The model will not be identified unless you have covariates. I am not sure why you define factors but if you fix the factor variance to 1 you should free the first loading which is fixed as the default.
 Kofan Lee posted on Thursday, December 09, 2010 - 11:47 am

I have a measurement model right now, the latent variable is measured by 9 indicators. On the other hand, 3 indcators are benefits of this latent variable, and thus those benefits reinforce the latent variable. I try to build a non-recursive model here, but I wonder how to write the code, like:
latent by indicators
latent on indicators
 Linda K. Muthen posted on Thursday, December 09, 2010 - 1:00 pm
I'm not sure I understand your question. See the Topic 1 course handout on the website under MIMIC model and formative indicators to see if either of these is what you want.
 lamjas posted on Wednesday, April 25, 2012 - 6:22 pm
Hi Dr. Muthen,

I submitted a manuscript which tests two models as follows:

Model A:

y5 y6 on y4 y3 y2 y1;
y4 y3 on y2 y1;

Model B:
y5 y6 on y4 y3 y2 y1;
y2 y1 on y4 y3;

Note: All variables are latent.

One reviewer asked me to combine two models and test the reciprocal effects of y1 y2 y3 y4. That is:

Model C:
y5 y6 on y4 y3 y2 y1;
y4 y3 on y2 y1;
y2 y1 on y4 y3;

However, I only use cross-sectional data. Is it a good idea to do so?

Actually, I ran the combined model, but the coefficents become difficult to interpret. Any advice is welcome.
 Linda K. Muthen posted on Thursday, April 26, 2012 - 1:41 pm
I don't believe MODEL C is identified.
 Jinyoung Park posted on Friday, December 20, 2013 - 10:37 am
Dear Dr. Muthen,

I am trying to analyze a path model, which includes a couple of reciprocal path (feedback loop).

That is, the model contains following statements.

A on B
B on A

The both coefficients of reciprocal path are significant at the 0.05 level, but the signs show opposite directions.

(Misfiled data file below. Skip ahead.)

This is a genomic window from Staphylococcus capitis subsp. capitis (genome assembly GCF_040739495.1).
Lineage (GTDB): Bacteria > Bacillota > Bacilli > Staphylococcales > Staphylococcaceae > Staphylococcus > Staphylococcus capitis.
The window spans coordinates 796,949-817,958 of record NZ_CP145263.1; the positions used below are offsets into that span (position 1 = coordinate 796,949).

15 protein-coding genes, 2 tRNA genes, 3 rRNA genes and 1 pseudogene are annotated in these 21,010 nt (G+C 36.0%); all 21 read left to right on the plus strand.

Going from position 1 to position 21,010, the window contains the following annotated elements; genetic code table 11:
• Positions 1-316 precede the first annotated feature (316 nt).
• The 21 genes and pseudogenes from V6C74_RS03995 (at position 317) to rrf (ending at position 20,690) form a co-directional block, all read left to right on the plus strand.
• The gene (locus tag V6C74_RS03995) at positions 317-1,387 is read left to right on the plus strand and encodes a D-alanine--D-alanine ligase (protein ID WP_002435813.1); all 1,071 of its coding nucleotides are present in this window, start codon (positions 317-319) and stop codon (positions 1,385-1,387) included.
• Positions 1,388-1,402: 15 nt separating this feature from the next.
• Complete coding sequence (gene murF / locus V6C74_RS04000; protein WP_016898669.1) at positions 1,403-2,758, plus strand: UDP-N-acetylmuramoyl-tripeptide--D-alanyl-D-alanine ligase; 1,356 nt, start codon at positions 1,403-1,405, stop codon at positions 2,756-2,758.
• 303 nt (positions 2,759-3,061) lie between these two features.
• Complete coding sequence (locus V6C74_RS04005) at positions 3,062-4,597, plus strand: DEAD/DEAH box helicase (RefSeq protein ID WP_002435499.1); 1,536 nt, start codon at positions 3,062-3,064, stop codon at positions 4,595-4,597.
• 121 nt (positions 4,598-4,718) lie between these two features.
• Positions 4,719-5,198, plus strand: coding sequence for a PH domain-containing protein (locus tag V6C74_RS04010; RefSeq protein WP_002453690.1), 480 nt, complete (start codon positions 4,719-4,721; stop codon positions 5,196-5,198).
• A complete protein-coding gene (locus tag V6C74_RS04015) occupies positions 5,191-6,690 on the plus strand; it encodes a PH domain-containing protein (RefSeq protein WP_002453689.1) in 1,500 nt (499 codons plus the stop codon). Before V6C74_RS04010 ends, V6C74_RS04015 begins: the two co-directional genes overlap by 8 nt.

Is it possible? or the model lacks in stability?

If it is possible situation, how to interpret these conflicting and significant estimates?

Thanks a lot.

 Bengt O. Muthen posted on Friday, December 20, 2013 - 1:57 pm
This question is suitable for SEMNET.
 Jinyoung Park posted on Sunday, December 22, 2013 - 7:03 am
Thanks. I`ll search the SEMNET.
 David Merolla posted on Thursday, March 27, 2014 - 1:57 pm
I am trying to explore a simple non-recursive model:





- the program just runs and does not give output (waited about 30 minutes). If use control C to cancel and view the output file it says that the estimation terminated normally and I have results, but I am not sure I should trust them

Any advice?
 Linda K. Muthen posted on Thursday, March 27, 2014 - 2:05 pm
Either download the most recent version of the program or run without the Diagrammer. There was a problem with the Diagrammer and non-recursive models in Version 7.
 David Merolla posted on Thursday, March 27, 2014 - 3:16 pm
Thank you!
 David posted on Monday, August 03, 2015 - 11:48 pm
Dear Dr. Muthen,

Suppose that the true nature relationship between two varibles is reciprocal and there is a positive relation in both directions:

Y1 -> Y2 + X1
Y2 -> Y1

If instead a recursive system is specified, for example only the Y1->Y2 + X1 equation, would the direct effect from Y1 to Y2 absorb the mediated effect (Y2->Y1->Y2 and so on) and therefore be biased upwards?

I know that in a recursive system mediation effects are abosrved into the direct effects when the mediator variable is omitted but would like to know if this works the same way in a nonrecursive system.

 David posted on Tuesday, August 04, 2015 - 12:06 am
Sorry Dr. Muthen, I misspelled the arrows and did not make explicit the coefficients.

Y1 <- b12*Y2 + X1
Y2 <- b21*Y1

would be the true model.
Assume b12*b21 <1,>0, b21>0

Instead, suppose only Y1 <- b12*Y2 + X1 is estimated

Would the coefficient of Y2, b12, absorb mediation and therfore biased upwards?

Thanks again,
 Bengt O. Muthen posted on Tuesday, August 04, 2015 - 2:15 pm
You can check that out by using matrix algebra on the reciprocal model, thereby being able to express Y1 in terms of Y2 and see what the slope looks like. Or, ask on SEMNET and someone may do it.